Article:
On a PCB I'm working with, I have analog feedbacks running through op-amps into a 3.3V microcontroller. Thus, signals outside 0-3.3V are useless, and potentially dangerous to the microcontroller. The op amps have +-15V rails, because those rails were available and convenient. However, that means it's possible for my op amp to destroy my microcontroller by railing out positive. In perfect operation this should never happen, but I'm considering edge cases. To improve reliability, I'm considering connecting my op amps to +3.3V and -15V.

Is there any reason I should not run an op amp off asymmetrical voltage rails?

Obviously, railing out negative could also destroy the processor. I'm only considering the positive-rail case at the moment.

  • \$\begingroup\$ Are you using a rail to rail op-amp? \$\endgroup\$
    – Kortuk
    Commented Jan 2, 2014 at 16:42
  • \$\begingroup\$ Somewhat related question. Certainly not a duplicate. \$\endgroup\$ Commented Jan 2, 2014 at 19:55

3 Answers 3


As long as the input pins or the output pin(s) of a typical rail-to-rail op amp are between the rail voltages, the "ground" reference is not actually locked to midway between the rails. (n.b. IIRC there are some op-amps which actually have a separate ground pin)

To illustrate, let us consider a rail-to-rail input/output (RRIO) op-amp in a voltage follower configuration:

We supply the op-amp rails with +/- 9.15 Volts, and inject an AC signal with a DC bias of 7.5 Volts and a peak-to-peak AC amplitude of 3.3 Volts.

The output would traverse between +9.15 Volts and +5.85 Volts, which is within the operating range of this hypothetical op-amp. The rest of the operating range, from -9.15 Volts through to +5.85 Volts would be unused so long as the signal stayed within parameters.

The mid value, 7.5 Volts, can thus be treated as the "ground" for this signal.

In other words, the op-amp doesn't care about the symmetry of the rails, it doesn't know where "ground" is.

For a real op-amp rather than an ideal one, there may be some minimum headroom for the output swing, from a few millivolts to a couple of Volts. So, this needs to be accounted for in the strategy laid out in the question.

In addition, the MCU pins may not take kindly to a traversal below the MCU ground rail. Hence, a clipping diode to the ground rail, on the input side, would be a good idea.


Should be no problem. A dual-rail Op-Amp has no clue where GND is so running it from +/- 15V or 3.3V/-15V simply provides a smaller output range. In effect this is similar to the case of single-rail Op-Amps that must run from 0V to 3.3V and be biased around Vcc/2.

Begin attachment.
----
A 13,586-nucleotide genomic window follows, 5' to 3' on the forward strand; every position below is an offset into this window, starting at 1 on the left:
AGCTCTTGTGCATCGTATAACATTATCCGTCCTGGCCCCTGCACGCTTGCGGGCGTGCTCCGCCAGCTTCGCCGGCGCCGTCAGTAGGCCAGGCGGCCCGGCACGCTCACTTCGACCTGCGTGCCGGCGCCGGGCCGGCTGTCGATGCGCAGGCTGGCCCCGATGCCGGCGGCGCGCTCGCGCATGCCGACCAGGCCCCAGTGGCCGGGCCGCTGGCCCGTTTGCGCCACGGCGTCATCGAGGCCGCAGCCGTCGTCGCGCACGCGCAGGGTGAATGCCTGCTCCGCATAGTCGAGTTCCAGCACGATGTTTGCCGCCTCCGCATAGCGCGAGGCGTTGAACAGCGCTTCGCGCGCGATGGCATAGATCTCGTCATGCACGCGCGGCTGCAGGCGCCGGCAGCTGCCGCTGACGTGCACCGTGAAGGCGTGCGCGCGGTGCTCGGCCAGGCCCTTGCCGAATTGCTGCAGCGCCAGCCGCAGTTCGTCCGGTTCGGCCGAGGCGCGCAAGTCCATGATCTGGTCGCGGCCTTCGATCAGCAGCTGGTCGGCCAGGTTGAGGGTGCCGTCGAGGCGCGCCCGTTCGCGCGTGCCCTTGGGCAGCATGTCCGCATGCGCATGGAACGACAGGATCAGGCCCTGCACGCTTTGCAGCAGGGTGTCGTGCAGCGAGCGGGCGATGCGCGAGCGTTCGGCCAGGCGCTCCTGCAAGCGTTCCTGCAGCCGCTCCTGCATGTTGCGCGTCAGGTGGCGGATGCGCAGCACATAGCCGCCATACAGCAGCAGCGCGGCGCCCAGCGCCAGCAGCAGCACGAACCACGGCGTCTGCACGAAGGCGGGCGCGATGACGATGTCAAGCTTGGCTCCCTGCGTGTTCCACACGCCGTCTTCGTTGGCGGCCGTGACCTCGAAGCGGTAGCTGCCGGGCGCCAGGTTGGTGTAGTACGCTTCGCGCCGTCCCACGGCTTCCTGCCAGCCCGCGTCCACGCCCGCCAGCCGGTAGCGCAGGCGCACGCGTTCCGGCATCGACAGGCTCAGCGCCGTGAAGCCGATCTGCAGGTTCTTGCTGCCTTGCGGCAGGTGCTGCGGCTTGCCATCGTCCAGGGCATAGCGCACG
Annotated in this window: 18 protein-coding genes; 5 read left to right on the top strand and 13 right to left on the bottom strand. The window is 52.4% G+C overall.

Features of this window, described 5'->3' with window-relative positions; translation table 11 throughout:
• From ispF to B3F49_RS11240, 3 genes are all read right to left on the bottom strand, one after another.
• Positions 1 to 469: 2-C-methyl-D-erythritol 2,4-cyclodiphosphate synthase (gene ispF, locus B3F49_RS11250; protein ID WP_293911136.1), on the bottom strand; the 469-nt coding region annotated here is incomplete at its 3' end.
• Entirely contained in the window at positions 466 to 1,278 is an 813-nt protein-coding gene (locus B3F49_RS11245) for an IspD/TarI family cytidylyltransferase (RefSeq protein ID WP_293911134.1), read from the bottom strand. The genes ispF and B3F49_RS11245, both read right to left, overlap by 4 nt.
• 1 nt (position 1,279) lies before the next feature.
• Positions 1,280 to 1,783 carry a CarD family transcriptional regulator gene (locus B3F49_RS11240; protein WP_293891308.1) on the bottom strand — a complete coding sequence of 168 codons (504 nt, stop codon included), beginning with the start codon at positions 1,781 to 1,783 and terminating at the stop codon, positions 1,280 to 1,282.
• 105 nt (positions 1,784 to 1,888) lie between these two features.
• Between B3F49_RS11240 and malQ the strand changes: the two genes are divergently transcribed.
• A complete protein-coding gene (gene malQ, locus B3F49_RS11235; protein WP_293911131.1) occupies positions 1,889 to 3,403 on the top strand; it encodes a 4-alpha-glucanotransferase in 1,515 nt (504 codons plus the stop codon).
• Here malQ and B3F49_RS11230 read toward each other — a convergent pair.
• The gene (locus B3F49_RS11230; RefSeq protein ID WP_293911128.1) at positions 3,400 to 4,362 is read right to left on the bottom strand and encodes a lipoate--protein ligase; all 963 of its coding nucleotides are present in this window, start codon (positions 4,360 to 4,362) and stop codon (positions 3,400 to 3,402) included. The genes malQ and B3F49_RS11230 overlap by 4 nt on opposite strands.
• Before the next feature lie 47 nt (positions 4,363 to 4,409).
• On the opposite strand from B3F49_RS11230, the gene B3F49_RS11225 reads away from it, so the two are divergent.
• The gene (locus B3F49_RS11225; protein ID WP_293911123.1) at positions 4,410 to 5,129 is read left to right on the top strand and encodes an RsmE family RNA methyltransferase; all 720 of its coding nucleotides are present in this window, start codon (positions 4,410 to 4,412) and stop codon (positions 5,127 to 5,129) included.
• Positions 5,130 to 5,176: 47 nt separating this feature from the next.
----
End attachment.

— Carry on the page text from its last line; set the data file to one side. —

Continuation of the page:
One caveat to mention is that using asymetrical voltages you may run into asymetrical clipping of your signal on the output. A rail to rail swing due to saturation (3.3V to -15V) will probably not clip the positive rail (as 3.3V is far away from 15V) but may clip on the -15V. If this is something you don't care about then go for it.

This is an uncommon use of an Op-Amp. I am curious if your MCU can only take 0 - 3.3V why not simply use a rail-to-rail single supply OpAmp such as OP340 (datasheet)

  • \$\begingroup\$ The op-amp is part of a precision full-wave rectifier, and the circuit I'm using needs a negative rail to operate properly. \$\endgroup\$ Commented Jan 2, 2014 at 16:59
  • \$\begingroup\$ There is a thread about this topic here that you may want to read into. electronicspoint.com/… \$\endgroup\$
    – EasyOhm
    Commented Jan 2, 2014 at 17:06

Overvoltage clamping diodes is a common way of dealing with the risk that an analog section with large supply rails can overvoltage the A/D with logic supply rails.

Here’s an example. Suppose that you have a small differential signal, which rides on a common mode, and the latter can vary in a wide range. You need wide power supply rails to accommodate the common mode. Then there’s a concern that the output of the analog stage can overvoltage the A/D.

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D11 or D12 will clamp, while R7 will limit the current. In this example, the absolute max voltage range for the input is -0.3V to (VDD+ 0.3V).

This is just one type of clamp. It’s also possible to clamp with a Zener.

  • 1
    \$\begingroup\$ I've done both. Zener clamping led to nonlinear response.and rail diodes are only as good as your tails are solid. The particular regulator I was using actually got pulled up by the op amp! \$\endgroup\$ Commented Jan 3, 2014 at 0:28

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